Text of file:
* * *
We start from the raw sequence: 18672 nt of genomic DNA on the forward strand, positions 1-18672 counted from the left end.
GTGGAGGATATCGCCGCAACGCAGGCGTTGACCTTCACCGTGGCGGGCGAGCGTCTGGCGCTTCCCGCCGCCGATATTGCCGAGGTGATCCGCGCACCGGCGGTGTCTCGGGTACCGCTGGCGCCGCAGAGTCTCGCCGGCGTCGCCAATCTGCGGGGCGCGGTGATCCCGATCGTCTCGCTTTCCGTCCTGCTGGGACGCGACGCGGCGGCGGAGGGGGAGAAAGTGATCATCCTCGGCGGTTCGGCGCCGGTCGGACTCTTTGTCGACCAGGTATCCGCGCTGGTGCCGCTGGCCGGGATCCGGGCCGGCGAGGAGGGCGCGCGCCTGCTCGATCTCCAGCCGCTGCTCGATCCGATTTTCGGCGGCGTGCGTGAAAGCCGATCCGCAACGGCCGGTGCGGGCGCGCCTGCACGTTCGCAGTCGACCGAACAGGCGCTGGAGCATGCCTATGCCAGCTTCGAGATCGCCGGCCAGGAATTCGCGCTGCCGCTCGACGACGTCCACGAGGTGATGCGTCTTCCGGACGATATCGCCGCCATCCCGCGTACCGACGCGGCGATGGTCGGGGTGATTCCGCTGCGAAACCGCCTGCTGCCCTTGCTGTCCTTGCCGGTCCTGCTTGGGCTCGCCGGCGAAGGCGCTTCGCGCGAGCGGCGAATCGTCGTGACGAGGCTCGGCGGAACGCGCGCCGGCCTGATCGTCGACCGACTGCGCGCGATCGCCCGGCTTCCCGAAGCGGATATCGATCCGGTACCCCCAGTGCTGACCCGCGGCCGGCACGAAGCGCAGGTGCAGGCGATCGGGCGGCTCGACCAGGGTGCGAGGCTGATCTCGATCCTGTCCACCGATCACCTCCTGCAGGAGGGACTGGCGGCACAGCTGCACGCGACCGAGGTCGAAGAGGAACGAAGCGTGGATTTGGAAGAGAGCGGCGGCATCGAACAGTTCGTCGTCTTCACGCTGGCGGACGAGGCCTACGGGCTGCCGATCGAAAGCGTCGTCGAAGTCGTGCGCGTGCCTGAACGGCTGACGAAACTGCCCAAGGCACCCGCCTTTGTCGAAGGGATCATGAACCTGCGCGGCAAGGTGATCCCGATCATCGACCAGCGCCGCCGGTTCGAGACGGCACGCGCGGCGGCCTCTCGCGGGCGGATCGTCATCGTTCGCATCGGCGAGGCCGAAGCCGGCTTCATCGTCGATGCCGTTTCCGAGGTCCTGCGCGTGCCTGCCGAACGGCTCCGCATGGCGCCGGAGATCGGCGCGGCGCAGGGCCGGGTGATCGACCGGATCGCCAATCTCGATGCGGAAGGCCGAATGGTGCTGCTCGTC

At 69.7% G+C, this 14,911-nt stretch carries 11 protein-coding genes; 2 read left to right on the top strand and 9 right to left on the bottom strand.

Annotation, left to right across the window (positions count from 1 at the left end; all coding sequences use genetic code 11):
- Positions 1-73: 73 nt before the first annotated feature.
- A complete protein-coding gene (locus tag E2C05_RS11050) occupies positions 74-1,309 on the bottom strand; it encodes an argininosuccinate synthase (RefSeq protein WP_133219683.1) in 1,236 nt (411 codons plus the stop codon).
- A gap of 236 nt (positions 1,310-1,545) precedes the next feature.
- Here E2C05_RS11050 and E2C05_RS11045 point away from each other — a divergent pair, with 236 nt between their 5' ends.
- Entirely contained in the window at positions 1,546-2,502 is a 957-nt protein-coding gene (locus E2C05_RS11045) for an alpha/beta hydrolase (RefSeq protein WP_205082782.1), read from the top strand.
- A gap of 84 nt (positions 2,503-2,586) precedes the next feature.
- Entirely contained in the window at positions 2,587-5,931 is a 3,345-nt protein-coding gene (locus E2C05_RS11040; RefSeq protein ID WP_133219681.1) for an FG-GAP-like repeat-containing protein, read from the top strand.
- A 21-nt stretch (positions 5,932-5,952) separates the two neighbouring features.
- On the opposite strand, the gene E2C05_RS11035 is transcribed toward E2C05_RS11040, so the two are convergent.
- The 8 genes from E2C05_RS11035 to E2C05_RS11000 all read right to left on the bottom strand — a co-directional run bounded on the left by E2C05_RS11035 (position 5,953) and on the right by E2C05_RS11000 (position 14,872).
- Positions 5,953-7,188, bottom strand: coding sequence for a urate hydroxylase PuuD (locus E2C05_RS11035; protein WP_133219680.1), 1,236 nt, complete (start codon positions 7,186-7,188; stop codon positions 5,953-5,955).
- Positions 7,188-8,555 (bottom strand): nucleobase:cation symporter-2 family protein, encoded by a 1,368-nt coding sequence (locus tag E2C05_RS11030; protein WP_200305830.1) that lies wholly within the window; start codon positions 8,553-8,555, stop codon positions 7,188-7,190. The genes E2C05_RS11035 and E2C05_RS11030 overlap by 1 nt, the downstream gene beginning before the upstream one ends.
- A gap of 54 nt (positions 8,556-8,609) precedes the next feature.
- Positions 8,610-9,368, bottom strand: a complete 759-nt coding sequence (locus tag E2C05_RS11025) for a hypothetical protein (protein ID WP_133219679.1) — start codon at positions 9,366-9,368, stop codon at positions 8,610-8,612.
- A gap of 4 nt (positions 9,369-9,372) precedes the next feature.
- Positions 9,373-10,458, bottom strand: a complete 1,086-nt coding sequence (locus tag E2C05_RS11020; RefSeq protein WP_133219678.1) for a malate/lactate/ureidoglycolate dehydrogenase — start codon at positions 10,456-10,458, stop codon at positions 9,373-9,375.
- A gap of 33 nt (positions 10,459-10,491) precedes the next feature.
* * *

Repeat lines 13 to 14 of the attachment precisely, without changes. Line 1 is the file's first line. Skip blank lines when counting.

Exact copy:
- On the opposite strand, the gene E2C05_RS11035 is transcribed toward E2C05_RS11040, so the two are convergent.
- The 8 genes from E2C05_RS11035 to E2C05_RS11000 all read right to left on the bottom strand — a co-directional run bounded on the left by E2C05_RS11035 (position 5,953) and on the right by E2C05_RS11000 (position 14,872).